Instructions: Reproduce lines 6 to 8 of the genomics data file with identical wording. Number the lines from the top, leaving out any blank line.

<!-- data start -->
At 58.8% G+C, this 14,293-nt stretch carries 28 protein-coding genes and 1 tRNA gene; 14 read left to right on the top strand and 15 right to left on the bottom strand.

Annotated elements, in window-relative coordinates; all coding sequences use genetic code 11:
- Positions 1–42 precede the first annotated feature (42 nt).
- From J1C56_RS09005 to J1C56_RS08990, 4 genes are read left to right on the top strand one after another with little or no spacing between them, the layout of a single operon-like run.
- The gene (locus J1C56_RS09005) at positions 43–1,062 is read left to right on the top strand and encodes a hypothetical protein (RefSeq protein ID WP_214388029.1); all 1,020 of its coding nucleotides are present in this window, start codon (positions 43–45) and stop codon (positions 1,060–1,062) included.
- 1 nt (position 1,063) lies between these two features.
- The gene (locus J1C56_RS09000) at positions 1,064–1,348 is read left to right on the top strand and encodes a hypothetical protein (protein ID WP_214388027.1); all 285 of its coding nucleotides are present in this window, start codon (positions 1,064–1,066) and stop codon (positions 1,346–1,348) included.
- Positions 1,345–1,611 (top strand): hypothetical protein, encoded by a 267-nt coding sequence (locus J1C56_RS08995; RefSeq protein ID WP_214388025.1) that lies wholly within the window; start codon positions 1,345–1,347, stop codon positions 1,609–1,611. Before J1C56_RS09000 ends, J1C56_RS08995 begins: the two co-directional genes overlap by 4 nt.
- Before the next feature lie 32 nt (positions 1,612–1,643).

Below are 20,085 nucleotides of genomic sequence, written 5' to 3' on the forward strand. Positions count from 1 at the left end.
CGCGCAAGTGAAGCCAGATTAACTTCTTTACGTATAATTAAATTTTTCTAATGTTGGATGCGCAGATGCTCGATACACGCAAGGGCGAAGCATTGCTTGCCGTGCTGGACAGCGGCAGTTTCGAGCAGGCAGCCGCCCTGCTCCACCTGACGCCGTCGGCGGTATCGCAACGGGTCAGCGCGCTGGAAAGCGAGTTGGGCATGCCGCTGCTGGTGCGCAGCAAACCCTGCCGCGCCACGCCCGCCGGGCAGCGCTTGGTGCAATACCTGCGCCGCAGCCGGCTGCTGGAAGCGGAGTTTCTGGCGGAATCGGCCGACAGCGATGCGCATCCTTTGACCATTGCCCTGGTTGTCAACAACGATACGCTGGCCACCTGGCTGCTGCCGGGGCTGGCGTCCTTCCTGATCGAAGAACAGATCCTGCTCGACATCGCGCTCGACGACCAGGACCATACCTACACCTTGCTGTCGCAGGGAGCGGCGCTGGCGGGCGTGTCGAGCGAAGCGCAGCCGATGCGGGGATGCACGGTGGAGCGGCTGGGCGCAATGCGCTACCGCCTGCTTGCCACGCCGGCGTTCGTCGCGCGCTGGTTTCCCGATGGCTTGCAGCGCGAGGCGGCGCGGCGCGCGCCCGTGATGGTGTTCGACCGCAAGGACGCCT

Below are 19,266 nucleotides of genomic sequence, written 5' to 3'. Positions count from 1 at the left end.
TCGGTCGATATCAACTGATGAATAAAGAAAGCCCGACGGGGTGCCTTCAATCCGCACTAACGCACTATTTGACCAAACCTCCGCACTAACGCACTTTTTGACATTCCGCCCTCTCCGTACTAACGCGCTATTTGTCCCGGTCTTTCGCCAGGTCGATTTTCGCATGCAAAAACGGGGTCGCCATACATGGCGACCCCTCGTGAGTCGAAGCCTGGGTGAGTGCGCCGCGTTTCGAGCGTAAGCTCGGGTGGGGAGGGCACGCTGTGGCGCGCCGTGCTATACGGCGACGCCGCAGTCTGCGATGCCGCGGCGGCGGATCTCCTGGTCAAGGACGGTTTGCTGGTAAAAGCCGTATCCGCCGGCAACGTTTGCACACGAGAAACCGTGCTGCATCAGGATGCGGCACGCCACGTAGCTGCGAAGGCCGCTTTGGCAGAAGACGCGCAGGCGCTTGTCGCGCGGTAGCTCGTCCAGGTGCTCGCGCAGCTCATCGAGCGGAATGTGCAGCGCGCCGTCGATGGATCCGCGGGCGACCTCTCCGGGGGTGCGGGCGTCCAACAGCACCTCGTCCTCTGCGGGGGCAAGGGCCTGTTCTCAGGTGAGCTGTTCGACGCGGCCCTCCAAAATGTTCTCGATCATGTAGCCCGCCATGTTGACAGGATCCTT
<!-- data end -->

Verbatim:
- 1 nt (position 1,063) lies between these two features.
- The gene (locus J1C56_RS09000) at positions 1,064–1,348 is read left to right on the top strand and encodes a hypothetical protein (protein ID WP_214388027.1); all 285 of its coding nucleotides are present in this window, start codon (positions 1,064–1,066) and stop codon (positions 1,346–1,348) included.
- Positions 1,345–1,611 (top strand): hypothetical protein, encoded by a 267-nt coding sequence (locus J1C56_RS08995; RefSeq protein ID WP_214388025.1) that lies wholly within the window; start codon positions 1,345–1,347, stop codon positions 1,609–1,611. Before J1C56_RS09000 ends, J1C56_RS08995 begins: the two co-directional genes overlap by 4 nt.